Page contents

Operations And Supply Chain Management 15Th edition By Jacobs – Test Bank

Instant delivery only

  • ISBN-10 ‏ : ‎ 1259666107
  • ISBN-13 ‏ : ‎ 978-1259666100

In Stock

Original price was: $57.00.Current price is: $28.00.

Add to Wishlist
Add to Wishlist
Compare
SKU:tb1002695

Operations And Supply Chain Management 15Th edition By Jacobs – Test Bank

Chapter 07 Test Bank Static

1. Process selection refers to the strategic decision of choosing the volume of output to produce in a manufacturing facility depending upon the way that facility produces.

FALSE

Process selection refers to the strategic decision of selecting which kind of production processes to use to produce a product or provide a service.

AACSB: Analytic
Blooms: Remember
Difficulty: 1 Easy
Learning Objective: 07-02 Explain how manufacturing processes are organized.
Topic: How Production Processes Are Organized

2. Process selection refers to the strategic decision of selecting which kind of production processes to use to produce a product or provide a service.

TRUE

Process selection refers to the strategic decision of selecting which kind of production processes to use to produce a product or provide a service.

AACSB: Analytic
Blooms: Remember
Difficulty: 1 Easy
Learning Objective: 07-02 Explain how manufacturing processes are organized.
Topic: How Production Processes Are Organized

3. A continuous process indicates production of discrete parts moving from workstation to workstation at a controlled rate.

FALSE

A continuous process is similar to an assembly line in that production follows a predetermined sequence of steps, but the flow is continuous such as with liquids, rather than discrete.

AACSB: Analytic
Blooms: Remember
Difficulty: 2 Medium
Learning Objective: 07-02 Explain how manufacturing processes are organized.
Topic: How Production Processes Are Organized

4. One difference between an assembly line process flow and a continuous process flow is that on the assembly line the flow is discrete rather than continuous.

TRUE

A continuous process is similar to an assembly line in that production follows a predetermined sequence of steps, but the flow is continuous such as with liquids, rather than discrete.

AACSB: Analytic
Blooms: Remember
Difficulty: 1 Easy
Learning Objective: 07-02 Explain how manufacturing processes are organized.
Topic: How Production Processes Are Organized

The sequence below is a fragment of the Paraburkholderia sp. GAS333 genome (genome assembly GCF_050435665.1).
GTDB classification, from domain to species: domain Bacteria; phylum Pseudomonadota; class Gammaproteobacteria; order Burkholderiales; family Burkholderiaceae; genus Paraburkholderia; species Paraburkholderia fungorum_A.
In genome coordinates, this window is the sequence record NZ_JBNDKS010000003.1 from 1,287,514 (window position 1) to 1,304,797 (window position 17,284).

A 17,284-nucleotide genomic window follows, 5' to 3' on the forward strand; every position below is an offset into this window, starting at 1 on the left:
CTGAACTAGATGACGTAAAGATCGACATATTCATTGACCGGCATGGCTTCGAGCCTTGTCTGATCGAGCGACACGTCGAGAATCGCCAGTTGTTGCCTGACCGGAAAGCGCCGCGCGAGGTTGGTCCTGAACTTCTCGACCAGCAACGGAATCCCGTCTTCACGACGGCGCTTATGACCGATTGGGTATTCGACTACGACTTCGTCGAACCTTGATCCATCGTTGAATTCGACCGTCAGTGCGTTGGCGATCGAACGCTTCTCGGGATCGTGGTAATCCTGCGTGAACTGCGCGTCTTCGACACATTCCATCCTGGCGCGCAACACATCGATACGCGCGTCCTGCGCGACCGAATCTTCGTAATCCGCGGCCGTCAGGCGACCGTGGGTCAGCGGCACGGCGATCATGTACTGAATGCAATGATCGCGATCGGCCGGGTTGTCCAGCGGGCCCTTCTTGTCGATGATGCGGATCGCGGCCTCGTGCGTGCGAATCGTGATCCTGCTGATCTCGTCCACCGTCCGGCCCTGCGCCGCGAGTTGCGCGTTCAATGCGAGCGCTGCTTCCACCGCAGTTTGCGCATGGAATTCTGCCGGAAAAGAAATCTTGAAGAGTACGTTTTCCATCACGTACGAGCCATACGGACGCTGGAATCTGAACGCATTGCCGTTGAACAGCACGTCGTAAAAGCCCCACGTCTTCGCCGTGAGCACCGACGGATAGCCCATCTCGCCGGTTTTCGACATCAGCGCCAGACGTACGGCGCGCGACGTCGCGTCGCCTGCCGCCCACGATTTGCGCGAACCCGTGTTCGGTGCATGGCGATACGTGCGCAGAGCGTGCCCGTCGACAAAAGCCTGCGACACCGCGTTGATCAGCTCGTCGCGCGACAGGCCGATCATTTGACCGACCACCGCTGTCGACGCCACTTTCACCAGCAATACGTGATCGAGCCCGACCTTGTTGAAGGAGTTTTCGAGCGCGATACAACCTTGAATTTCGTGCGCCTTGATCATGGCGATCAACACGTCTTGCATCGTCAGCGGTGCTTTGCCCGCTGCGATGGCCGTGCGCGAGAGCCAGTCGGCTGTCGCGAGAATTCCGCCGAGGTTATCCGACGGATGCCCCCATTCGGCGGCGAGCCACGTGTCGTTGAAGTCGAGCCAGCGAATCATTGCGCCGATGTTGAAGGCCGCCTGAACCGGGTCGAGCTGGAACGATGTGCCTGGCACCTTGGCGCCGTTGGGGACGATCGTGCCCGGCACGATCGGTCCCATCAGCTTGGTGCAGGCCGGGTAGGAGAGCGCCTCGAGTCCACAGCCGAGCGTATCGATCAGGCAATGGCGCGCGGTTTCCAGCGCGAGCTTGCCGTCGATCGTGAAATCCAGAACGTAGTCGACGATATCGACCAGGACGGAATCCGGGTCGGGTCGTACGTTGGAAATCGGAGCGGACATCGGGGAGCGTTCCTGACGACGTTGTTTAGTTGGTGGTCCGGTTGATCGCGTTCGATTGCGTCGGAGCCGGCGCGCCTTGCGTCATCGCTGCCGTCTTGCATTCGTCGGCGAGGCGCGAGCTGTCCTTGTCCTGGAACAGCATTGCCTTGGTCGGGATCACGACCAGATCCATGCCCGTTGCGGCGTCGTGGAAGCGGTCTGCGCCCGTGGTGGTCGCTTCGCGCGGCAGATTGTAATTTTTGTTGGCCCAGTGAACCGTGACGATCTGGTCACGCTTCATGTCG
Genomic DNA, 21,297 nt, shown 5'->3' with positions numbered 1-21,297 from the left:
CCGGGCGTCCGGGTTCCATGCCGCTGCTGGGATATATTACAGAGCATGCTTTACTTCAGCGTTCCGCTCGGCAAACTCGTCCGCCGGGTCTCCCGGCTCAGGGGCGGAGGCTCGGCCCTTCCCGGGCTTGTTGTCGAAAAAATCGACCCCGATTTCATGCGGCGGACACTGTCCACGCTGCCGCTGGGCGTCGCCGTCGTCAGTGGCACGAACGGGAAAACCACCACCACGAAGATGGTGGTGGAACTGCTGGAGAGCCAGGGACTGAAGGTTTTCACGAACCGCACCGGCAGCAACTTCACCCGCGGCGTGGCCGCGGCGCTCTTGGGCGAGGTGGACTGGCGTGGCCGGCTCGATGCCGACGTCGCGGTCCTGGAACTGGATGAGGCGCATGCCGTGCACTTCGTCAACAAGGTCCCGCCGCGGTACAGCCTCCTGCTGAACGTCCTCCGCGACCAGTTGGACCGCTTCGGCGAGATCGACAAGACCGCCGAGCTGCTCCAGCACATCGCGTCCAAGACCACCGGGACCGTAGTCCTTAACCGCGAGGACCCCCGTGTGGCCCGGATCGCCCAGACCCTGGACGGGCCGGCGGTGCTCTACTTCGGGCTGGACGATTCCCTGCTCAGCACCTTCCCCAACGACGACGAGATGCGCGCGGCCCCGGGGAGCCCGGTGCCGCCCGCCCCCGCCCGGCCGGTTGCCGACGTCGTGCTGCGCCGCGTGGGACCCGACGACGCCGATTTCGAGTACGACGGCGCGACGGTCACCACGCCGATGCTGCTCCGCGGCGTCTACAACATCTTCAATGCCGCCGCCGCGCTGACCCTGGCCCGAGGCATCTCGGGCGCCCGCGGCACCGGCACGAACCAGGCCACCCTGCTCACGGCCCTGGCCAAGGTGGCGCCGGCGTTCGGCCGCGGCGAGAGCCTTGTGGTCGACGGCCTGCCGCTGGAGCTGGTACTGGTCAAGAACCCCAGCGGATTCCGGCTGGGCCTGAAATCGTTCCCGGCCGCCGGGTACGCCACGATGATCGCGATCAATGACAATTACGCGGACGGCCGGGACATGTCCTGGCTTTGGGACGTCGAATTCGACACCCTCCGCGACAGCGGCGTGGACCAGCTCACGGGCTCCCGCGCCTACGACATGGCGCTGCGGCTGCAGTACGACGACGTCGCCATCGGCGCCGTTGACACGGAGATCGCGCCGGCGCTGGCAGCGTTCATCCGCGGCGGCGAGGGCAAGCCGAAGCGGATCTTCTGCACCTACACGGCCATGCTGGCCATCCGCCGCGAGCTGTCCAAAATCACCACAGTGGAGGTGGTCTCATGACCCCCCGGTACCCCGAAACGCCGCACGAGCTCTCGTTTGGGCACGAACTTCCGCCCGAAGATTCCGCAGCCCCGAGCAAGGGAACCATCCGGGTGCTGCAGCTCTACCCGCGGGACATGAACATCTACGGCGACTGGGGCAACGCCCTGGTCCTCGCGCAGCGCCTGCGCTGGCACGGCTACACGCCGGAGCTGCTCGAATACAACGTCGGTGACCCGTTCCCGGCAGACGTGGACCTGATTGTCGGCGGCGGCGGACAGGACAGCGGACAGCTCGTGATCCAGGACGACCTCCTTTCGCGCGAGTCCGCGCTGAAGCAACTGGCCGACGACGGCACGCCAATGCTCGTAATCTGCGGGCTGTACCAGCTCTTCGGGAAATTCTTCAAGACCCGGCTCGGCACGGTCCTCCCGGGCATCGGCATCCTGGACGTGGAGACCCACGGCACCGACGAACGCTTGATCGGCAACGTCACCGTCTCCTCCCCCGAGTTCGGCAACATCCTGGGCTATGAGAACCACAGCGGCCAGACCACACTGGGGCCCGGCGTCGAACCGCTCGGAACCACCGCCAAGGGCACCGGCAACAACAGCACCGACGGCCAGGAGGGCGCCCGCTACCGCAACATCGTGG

5. One trade-off illustrated by the product-process matrix is between flexibility and cost.

TRUE

To produce nonstandard products at relatively low volumes, work centers (flexible) should be used. A highly standardized product (low-cost commodity) produced at high volumes should be produced using an assembly line or a continuous process.

AACSB: Analytic
Blooms: Remember
Difficulty: 1 Easy
Learning Objective: 07-02 Explain how manufacturing processes are organized.
Topic: How Production Processes Are Organized

6. The volume requirements for the product are one determinant of the choice of which process structure to select.

TRUE

Two dimensions (of the product/process matrix, Exhibit 7.2) are shown. The first dimension relates to the volume of a particular product or group of standardized products. Standardization is shown on the vertical axis and refers to variations in the product that is produced. These variations are measured in terms of geometric differences, material differences, and so on. Standardized products are highly similar from a manufacturing processing point of view, whereas low standardized products require different processes.

AACSB: Analytic
Blooms: Remember
Difficulty: 1 Easy
Learning Objective: 07-02 Explain how manufacturing processes are organized.
Topic: How Production Processes Are Organized

7. One methodology used to evaluate equipment investment decisions where the investment entails an initial investment, fixed costs, and variable costs is break-even analysis.

TRUE

A standard approach to choosing among alternative processes or equipment is break-even analysis.

AACSB: Analytic
Blooms: Remember
Difficulty: 1 Easy
Learning Objective: 07-03 Analyze simple manufacturing processes.
Topic: Break-Even Analysis

8. Break-even analysis can only be used in production equipment decision making when dealing solely with fixed costs, not variable costs.

FALSE

Break-even analysis is most suitable when processes and equipment entail a large initial investment and fixed cost, and when variable costs are reasonably proportional to the number of units produced.

AACSB: Analytic
Blooms: Remember
Difficulty: 2 Medium
Learning Objective: 07-03 Analyze simple manufacturing processes.
Topic: Break-Even Analysis

Reviews

There are no reviews yet.

Write a review

Your email address will not be published. Required fields are marked *

Product has been added to your cart